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http://assets-s3.rollingstone.com/assets/images/album_review/173a978bca0880a3ca3669f7dae427fbee1cd1df.jpg Deja Vu Live

Crosby, Stills, Nash and Young

Deja Vu Live

Rolling Stone: star rating
Community: star rating
5 3 0
August 21, 2008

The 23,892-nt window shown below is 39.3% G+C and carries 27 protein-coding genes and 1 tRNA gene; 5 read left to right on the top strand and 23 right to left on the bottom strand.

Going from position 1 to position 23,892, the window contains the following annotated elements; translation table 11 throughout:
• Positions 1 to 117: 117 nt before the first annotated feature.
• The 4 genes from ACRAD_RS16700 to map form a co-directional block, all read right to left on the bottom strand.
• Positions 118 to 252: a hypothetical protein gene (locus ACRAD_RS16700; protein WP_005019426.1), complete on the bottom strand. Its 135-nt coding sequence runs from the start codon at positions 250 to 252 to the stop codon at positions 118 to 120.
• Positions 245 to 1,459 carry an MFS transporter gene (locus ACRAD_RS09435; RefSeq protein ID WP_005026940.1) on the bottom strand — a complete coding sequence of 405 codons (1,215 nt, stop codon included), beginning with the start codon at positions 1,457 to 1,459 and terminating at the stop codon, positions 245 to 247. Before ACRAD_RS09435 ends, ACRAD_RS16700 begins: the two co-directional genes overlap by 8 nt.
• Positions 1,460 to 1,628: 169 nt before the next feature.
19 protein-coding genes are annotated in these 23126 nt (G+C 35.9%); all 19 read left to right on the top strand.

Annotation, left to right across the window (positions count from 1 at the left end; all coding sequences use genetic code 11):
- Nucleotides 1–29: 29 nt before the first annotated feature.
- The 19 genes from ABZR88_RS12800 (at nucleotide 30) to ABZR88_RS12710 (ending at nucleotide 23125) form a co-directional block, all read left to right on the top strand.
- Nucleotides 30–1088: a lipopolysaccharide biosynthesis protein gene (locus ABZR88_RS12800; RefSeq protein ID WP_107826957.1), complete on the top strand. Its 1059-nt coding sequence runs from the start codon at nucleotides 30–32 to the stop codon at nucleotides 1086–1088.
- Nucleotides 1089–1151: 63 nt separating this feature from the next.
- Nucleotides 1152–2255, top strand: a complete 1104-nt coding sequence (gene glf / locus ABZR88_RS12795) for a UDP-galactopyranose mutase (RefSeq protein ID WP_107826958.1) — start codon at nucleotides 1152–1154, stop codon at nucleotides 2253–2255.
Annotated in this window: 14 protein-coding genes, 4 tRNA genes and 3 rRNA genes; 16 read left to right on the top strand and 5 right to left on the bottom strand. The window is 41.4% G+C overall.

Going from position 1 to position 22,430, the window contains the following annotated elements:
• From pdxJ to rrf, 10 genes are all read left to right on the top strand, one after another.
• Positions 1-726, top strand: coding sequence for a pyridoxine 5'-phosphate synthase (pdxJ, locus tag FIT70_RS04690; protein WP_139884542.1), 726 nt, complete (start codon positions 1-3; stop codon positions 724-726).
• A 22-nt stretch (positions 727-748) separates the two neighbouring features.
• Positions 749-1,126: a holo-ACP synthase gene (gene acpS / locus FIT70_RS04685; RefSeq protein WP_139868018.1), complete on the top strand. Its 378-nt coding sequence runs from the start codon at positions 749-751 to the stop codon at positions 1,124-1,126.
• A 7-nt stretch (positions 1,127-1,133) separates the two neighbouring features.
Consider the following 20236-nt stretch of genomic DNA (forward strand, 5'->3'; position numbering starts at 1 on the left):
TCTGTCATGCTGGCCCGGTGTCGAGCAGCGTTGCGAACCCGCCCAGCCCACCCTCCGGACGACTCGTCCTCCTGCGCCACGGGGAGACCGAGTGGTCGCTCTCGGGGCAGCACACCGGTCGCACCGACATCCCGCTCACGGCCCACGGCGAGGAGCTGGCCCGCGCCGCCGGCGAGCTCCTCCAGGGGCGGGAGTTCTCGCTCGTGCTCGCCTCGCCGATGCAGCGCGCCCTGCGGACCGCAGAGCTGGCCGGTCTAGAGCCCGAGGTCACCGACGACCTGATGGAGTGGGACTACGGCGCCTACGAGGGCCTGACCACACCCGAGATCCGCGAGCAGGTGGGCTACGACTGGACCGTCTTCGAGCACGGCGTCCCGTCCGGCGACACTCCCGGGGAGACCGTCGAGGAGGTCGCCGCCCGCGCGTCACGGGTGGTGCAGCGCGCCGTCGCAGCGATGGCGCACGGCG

The highlight of this soundtrack to CSNY: Déjà Vu, Neil Young's film about the group's 2006 Freedom of Speech Tour, comes after Young sings "Let's Impeach the President" to an Atlanta audience that suddenly divides like Congress, equally booing and cheering. The performance proves that material from Young's Living With War, an indictment of the Bush regime, wasn't just aimed at the converted. Young's songs are the true rocket-launchers on Déjà Vu Live. His squiggly guitar blasts also act as the gunpowder that fires older tunes like Graham Nash's "Military Madness," Stephen Stills' "For What It's Worth" and CSNY staples such as David Crosby's "Wooden Ships" and "Déjà Vu." The trio's harmonies provide a blanket of old-hippie warmth for Young's raw protest songs, even as Nash goes on a Woodstock nostalgia trip, warning the crowd not to "eat the brown acid." The voice of youth might be missing from the soundtrack, but it's there in the film: The most poignant moment comes when 24-year-old Iraq War vet Josh Hisle jams with Young on a song the Marine wrote, singing, "I'm sick of calling this [war] essential/'Cause I've shot their sons and I've watched their mothers cry."

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